Reverse Bay Parking (90° method) Easy Way with Reference Points

Hello I'm Chris. In this video we're going to 
have a look at how to do reverse bay parking   using the 90-degree method. It's a manoeuvre that 
some people worry about and one that you might   have to do on your driving test or once you've 
passed. I'm going to give you some easy tips   to help you be successful at reverse bay parking 
to the left, right and also how to correct it if   it goes wrong so that you'll still pass this part 
of the driving test.

Reverse bay parking is safer   than forward bay parking as you'll have a better 
view when driving out of the bay. Although some   drivers prefer forward bay parking as you'll often 
have easier access to the boot once you've parked   which is useful if you've got lots of shopping. 
If your driving test centre has a car park and   the examiner wants you to do reverse bay parking 
then you'll either do it at the start or at the   end of the test.

Let's first have a look at how 
to reverse bay park to the left. Make sure that   you observe all around before moving out of the 
bay. Be aware of pedestrians or other drivers,   especially other learner drivers if you're at 
a test centre and signal if it would benefit   anyone. It's important to start the manoeuvre 
roughly the same distance away from the bays   every time or your reference points which we 
will talk about later will change.

I'll now   select reverse gear and observe all around 
including the rear window to make sure it's   safe to reverse. Looking out for pedestrians, 
cyclists and other drivers. It's safe, so I'm   now reversing slowly in a straight line looking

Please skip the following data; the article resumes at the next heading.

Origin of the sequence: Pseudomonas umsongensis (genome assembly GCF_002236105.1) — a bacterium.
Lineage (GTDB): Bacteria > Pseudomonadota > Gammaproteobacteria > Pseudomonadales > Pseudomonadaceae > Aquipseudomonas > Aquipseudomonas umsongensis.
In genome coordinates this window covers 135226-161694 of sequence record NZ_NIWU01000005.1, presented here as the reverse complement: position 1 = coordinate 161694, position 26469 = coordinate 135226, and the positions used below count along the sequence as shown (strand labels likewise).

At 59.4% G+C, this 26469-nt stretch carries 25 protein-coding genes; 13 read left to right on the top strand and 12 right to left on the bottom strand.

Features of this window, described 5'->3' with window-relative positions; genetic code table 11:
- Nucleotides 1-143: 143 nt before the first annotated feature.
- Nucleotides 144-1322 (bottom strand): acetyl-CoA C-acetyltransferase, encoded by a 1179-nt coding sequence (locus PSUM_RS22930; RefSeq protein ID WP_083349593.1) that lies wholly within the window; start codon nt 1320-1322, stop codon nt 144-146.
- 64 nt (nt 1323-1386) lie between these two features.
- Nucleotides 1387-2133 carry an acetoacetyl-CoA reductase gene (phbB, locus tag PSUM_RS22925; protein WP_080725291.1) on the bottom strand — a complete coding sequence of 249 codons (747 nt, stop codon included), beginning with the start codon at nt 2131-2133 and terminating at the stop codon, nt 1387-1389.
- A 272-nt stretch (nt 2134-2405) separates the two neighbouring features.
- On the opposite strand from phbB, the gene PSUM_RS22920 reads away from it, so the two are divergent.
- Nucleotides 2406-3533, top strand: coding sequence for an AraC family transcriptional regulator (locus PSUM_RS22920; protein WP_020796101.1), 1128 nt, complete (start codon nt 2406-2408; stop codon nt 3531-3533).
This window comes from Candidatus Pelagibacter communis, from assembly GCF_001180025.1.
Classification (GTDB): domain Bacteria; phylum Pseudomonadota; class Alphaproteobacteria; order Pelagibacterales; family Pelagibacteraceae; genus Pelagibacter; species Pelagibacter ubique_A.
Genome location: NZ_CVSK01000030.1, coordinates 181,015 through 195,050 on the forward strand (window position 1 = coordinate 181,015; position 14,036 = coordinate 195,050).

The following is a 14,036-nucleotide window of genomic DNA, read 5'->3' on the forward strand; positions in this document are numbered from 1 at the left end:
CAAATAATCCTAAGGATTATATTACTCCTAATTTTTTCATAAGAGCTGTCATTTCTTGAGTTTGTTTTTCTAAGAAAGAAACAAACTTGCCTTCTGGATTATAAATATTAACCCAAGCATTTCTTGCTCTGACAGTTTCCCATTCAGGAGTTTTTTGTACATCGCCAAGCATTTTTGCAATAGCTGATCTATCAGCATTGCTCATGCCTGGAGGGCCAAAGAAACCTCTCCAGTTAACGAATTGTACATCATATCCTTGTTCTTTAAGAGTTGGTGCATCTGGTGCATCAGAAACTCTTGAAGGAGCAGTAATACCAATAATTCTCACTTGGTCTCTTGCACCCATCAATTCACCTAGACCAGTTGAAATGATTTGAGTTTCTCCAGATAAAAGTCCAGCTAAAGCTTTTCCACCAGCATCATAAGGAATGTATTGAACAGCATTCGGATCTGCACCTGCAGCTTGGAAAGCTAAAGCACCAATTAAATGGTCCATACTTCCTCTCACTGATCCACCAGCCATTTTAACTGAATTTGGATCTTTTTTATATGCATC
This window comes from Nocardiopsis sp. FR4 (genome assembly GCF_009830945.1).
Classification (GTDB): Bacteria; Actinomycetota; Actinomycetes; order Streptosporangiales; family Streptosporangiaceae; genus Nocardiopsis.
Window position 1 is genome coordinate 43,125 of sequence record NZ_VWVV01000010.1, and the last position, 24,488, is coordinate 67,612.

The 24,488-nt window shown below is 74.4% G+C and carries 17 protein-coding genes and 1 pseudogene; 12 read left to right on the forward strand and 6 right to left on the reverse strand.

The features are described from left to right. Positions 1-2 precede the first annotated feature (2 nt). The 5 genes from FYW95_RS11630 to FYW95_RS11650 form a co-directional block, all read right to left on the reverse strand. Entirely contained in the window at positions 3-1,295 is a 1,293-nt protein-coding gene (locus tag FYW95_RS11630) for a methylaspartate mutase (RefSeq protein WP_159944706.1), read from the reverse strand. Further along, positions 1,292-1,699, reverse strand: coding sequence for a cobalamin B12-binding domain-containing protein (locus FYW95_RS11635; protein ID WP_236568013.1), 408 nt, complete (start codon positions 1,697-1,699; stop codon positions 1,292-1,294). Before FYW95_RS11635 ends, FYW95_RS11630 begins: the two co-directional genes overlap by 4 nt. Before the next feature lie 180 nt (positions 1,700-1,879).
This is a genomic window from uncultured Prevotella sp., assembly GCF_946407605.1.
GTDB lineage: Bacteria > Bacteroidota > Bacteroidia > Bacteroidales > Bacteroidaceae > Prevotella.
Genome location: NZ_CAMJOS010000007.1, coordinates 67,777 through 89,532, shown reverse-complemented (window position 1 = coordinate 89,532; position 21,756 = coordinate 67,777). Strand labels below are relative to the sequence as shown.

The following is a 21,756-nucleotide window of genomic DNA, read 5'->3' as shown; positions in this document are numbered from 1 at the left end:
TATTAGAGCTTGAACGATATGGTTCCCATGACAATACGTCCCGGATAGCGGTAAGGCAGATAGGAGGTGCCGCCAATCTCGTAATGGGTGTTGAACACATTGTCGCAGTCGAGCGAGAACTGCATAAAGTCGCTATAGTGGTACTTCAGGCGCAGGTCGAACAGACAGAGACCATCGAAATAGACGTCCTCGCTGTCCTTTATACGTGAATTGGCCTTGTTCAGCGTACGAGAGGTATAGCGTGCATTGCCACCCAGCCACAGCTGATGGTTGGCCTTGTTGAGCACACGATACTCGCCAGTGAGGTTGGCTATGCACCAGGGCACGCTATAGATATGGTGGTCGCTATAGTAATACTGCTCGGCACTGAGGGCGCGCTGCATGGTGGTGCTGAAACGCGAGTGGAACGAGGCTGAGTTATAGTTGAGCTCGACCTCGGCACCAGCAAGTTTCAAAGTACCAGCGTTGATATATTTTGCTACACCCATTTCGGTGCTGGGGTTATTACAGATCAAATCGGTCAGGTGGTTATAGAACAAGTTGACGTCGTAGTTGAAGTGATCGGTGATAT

all around, especially over my left shoulder,   out of the rear window until I get to the 
point of turn. The target bay I'm turning   into is this one. It's the third bay along. This 
is the first bay, the second and then the third.   I've stopped here as this is my important 
point of turn. It's when I need to start   steering. I'm using the first line of the first 
bay as a reference point. To help you remember,   you can see how the line would continue into 
the car. It's near this little speaker. This   point of turn can vary depending on what car 
you're driving, your height and seat position   but it will be something similar. When you look 
at the reference point don't lean forward or to   the side. Otherwise your reference point will 
change every time you do it, which we don't   want.

If you sit closer to the steering wheel 
then your point of turn might look like this.   Make sure that you observe all around before 
steering left because the front of the car will   swing out and we need to make sure it's safe stop 
if anyone gets near you but continue if it's safe   to do so. As soon as I move, I'll steer full lock, 
maximum to the left. Steering quickly but driving   slowly as it really makes it easier. Observing 
all around especially over my left shoulder,   out of the rear window. As soon as you're straight